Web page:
Building pathways to acceptance
3rd December 2014

Over the October Exeat, ten Oundle School pupils, together with staff, ventured to Kenya. They spent four days around GilGil (north-west of Nairobi), working with Oundle’s partners at Ngecho Secondary School, Kimbo Primary School, as well as the GilGil Special School and Kivuli hostels ( Pupils also visited the new Restart Centre for street children, where they enjoyed rugby sessions with the residents and played rugby at a sports centre on the edge of the Kibera slum in Nairobi.


A highlight of the trip saw Oundle pupils and staff, pupils and staff from GilGil Special School and Kivuli hostels working with local workers to build a permanent concrete path linking two of the classrooms to the Kivuli hostels, where over half of the children, all of whom have physical and/or learning disabilities, board during term time.




Pupil, Laura Woodrow (17) commented, “Although witnessing first-hand the difficulties of some of the locals we visited in Kenya, especially those at the GilGil Special School, was sad in some ways, it was incredible to see the strength of these people. Even the young children, some of whom had suffered horribly and had severe learning difficulties, had smiles on their faces and were able to make incredible progress in lessons and in other aspects of learning. Although working with these children was at times difficult as many were not able to speak or had trouble concentrating, being able to teach them just something small or even just put a smile on their faces was hugely rewarding.”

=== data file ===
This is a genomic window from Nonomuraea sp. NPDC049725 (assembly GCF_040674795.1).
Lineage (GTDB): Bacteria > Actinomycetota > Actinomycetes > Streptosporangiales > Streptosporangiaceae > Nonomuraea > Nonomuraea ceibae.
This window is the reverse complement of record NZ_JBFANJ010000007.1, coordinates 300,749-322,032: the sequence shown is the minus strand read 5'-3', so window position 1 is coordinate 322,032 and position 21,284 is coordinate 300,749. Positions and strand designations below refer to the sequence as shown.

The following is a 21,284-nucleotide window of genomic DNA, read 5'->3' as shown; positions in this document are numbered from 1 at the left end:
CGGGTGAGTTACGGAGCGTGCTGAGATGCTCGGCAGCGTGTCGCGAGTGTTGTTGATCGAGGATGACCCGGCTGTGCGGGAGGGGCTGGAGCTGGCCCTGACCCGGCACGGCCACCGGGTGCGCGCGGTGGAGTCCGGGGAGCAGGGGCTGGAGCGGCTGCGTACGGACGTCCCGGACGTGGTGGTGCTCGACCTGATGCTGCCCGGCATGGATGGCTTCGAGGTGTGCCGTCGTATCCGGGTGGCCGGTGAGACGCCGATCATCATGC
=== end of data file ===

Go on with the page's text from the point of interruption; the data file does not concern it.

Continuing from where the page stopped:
Pupil, Lawrence Ward-Lilley (17) added, “The thing that made the Kenya trip special for me was its constructive nature. Everywhere we went there always seemed to be something for us to learn or help out with. This meant that the trip was mutually beneficial in that both we and the people we met were getting something from the experience. For us this was emotional and mind broadening and hopefully it was the same for them. We left something material of great value behind at the GilGil Special School which I hope will ease some of the burdens of their disabilities. I don't think I will be forgetting this trip anytime soon.”


Bella (15) and Emmy (17) Dixon-Smith concluded, Overall, the trip was an amazing experience and we will have lasting memories of the things we did and the people we met. It is so easy to take our privileged lives for granted, so when we experience a completely different lifestyle for ourselves, it really opened our eyes to the hardships that these people have to face every day. Because of this, it felt rewarding to help in any ways that we could, and we hope to continue supporting the places we visited through fundraising projects.”


After their four day stay at Malewa Bush Ventures near GilGil, the second leg of the trip took place at Ol Pejeta Conservancy ( near Nanyuki, where the pupils were hugely fortunate to go behind the scenes at the Ol Pejeta Conservancy Sweetwater Chimp Sanctuary, and the Northern White Rhino breeding programme. They were able to walk through the bush with the anti-poaching rhino patrols and take part in animal counts as part of the Ecological Monitoring team.